• There is never one model that suits all households when it comes to cutting your energy bill, but electric hot water systems have high emissions and are often considered to be the most expensive option.

Q - What are the good and bad points of each type of system?

Electric water heaters - How it works

  • Electric storage hot water systems heat water with an element in the bottom of the unit and store it in an insulated tank ready for use. Continuous systems are similar, but instead the element is coiled around the pipes to quickly heat the water inside.

Good​ Points
Electric hot water systems have quite low up-front costs and are a reliable way to keep your water warm. Some electric hot water systems can also be pre-set to do the majority of its heating during off-peak periods to help minimise your energy bill.

Not So Good Points
Electrical hot water systems are almost always the most expensive long-term solution. They also have high greenhouse gas emissions and are generally advised against.

Gas water heaters - How it works

  • Storage systems use a gas burner to continuously heat and maintain water in a tank. Continuous flow systems or tankless gas water heaters use a burner which ignites only when the water is needed.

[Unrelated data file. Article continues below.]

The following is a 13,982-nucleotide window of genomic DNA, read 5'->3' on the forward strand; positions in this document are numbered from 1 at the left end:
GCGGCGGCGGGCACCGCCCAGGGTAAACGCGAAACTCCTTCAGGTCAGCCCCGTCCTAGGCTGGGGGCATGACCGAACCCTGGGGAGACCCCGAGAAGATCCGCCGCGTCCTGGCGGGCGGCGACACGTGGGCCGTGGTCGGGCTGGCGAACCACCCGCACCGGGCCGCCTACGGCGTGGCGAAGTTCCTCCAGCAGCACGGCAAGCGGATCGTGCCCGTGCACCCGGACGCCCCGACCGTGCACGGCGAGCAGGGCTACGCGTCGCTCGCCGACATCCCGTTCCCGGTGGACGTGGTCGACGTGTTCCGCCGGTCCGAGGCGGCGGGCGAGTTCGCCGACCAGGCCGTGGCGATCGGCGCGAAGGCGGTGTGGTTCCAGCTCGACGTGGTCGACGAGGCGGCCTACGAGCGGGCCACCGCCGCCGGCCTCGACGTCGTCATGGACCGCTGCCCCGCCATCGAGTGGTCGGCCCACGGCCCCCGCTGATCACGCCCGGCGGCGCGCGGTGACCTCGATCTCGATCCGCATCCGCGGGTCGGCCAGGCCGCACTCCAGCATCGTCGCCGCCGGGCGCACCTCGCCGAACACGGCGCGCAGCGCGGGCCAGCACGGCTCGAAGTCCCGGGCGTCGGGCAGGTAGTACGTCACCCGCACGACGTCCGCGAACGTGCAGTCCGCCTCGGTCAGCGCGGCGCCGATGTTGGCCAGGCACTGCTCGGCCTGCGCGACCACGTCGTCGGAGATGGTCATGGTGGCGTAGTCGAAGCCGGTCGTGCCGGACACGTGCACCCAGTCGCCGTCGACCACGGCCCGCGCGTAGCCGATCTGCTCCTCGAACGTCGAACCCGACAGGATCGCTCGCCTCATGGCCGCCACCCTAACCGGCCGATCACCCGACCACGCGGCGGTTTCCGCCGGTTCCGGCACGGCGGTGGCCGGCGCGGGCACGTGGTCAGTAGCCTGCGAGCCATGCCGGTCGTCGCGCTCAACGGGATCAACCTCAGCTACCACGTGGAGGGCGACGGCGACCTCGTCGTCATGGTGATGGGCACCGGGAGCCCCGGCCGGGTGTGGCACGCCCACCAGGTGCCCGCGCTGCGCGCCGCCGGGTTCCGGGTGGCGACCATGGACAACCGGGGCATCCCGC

Good Points
Gas hot water systems produce less greenhouse gas emissions than electric systems. Additionally, depending on your location, gas systems are usually considered to have lower usage rates compared to electricity, making them the most cost-effective option long term.

Not So Good Points
Gas hot water systems are only really viable if you’re connected to mains gas, as using gas bottles is more expensive and you could end up running out of hot water. Gas hot water systems must also be located outside, or have an exhaust vent if they are located inside.

Solar water heaters - How it works

  • Solar hot water systems are storage units which generate heat from the sun using panels mounted on the roof of the property. This heat is used to warm and maintain the water in your tank.

Good Points
Solar hot water systems are able to reduce your hot water systems energy consumption by up to 90%, significantly saving on your power bill. Solar hot water systems are also the most environmentally friendly option and energy efficient.

Not So Good Points